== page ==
The statement of compatibility with human rights which accompanies the bill addresses relevant human rights issues for each measure. I propose to look in detail at a couple of the measures in the bill. This bill is intended to improve the integrity of the consistency of decision making and prevent exploitation of the protection visa determination process, including the merits review system, by applicants not genuinely pursuing a protection claim.

The amendments in this bill send a clear message that asylum seekers have certain responsibilities. For instance, they are responsible for establishing their identity, nationality or citizenship wherever it is possible to do so. They are also responsible for making comprehensive claims to protection supported by evidence as soon as possible. The measures will apply to all asylum seekers regardless of their mode of arrival.

These amendments are necessary to ensure continued public confidence in Australia's capacity to assess claims for asylum and to support the Australian community's expectations that asylum claims are made in good faith. They are an effective response to the evolving challenges in the asylum seeker case load, recent judicial decisions and the management of the backlog of illegal maritime arrivals. It must be stressed that the bill is consistent with Australia's international obligations under the refugee convention, the International Covenant on Civil and Political Rights and the Convention against Torture.

In terms of procedural fairness, decision makers must act in good faith to fully assess protection visa applications and afford procedural fairness to asylum seekers in accordance with the codes of procedure in the Migration Act. Decision makers are also provided with guidance to be aware of the special needs of vulnerable applicants and to ensure appropriate support and consideration is provided. For instance, the department's procedures advice manual, gender guidelines and refugee law guidelines, assist in assessing claims from vulnerable applicants, including women and applicants with an intellectual disability. Vulnerable applicants include unaccompanied minors, survivors of torture or trauma and applicants who are physically or mentally incapable of taking full responsibility for their claims.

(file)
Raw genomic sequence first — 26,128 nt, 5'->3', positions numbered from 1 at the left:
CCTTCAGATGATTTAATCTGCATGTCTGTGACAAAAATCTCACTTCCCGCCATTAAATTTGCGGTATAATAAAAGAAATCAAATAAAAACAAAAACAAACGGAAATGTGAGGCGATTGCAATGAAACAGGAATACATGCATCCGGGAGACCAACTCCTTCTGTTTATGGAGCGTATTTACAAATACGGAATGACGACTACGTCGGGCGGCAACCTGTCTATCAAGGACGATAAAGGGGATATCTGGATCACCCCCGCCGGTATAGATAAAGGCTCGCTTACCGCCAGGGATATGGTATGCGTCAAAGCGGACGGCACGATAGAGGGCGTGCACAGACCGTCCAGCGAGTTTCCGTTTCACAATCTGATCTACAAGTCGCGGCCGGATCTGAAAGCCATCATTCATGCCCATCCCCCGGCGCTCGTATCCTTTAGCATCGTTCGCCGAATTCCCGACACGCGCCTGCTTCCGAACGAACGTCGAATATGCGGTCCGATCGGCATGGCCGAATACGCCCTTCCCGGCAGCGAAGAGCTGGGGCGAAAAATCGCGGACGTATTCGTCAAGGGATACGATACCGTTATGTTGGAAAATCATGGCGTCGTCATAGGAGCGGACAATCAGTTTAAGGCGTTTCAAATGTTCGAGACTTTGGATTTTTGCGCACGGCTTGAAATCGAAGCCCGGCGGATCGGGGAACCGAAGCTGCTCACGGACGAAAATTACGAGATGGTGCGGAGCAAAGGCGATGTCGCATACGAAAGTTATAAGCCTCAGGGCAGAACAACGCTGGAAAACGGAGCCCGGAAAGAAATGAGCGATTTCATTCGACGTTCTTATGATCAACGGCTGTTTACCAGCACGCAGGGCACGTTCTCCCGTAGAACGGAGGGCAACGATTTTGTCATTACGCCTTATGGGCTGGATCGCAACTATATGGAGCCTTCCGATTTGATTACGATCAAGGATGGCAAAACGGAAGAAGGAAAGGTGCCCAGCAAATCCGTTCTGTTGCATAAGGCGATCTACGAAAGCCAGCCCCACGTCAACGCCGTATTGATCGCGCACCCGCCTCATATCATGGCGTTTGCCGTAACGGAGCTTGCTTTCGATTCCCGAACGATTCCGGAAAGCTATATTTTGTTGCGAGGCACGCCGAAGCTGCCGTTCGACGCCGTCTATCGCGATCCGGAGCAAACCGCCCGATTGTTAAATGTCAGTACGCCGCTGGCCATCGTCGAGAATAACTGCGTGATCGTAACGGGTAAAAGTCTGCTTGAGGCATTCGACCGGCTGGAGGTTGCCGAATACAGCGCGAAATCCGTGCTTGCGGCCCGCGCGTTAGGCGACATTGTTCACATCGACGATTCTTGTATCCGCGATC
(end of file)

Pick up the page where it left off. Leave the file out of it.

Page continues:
I want to go to clause 5AAA of the bill. The purpose of this provision is to strengthen the integrity of Australia's processes for assessing protection claims. Early and full presentation of claims allows refugees to be recognised at the earliest opportunity. Proposed clause 5AAA clarifies and clearly communicates responsibilities with regard to protection claims and supporting evidence by stating existing responsibilities on the face of the legislation. This measure puts a basic responsibility of an asylum seeker beyond doubt by stating it on the face of the legislation.

Proposed clause 5AAA expressly places the responsibility on the asylum seeker to make their case for protection. It clarifies that a claim that a person engages protection needs to be comprehensive and supported to the best of the asylum seeker's ability. This is an existing, basic expectation of the Australian community and the government, as well as a longstanding, general principle of refugee status determination that the burden of proof lies with the asylum seeker.

New clause 5AAA codifies the obligations of an asylum seeker within the Migration Act, consistent with the way in which obligations of a decision maker are codified. Proposed clause 5AAA states, 'The responsibility of a person seeking protection in Australia needs to specify all the particulars of their claim and to provide sufficient evidence to establish the claim.' This responsibility is consistent with an acknowledged, longstanding principle of refugee status determination. According to the UNHCR handbook at paragraph 196:

It is a general legal principle that the burden of proof lies on the person submitting a claim.

There are also responsibilities of the decision maker under clause 5AAA. It clarifies that the minister or their delegate has no responsibility or obligation to assist in making a claim on behalf of an asylum seeker or to assist in establishing that claim. It clarifies that it is not the role of the decision maker to advocate on behalf of a person seeking protection.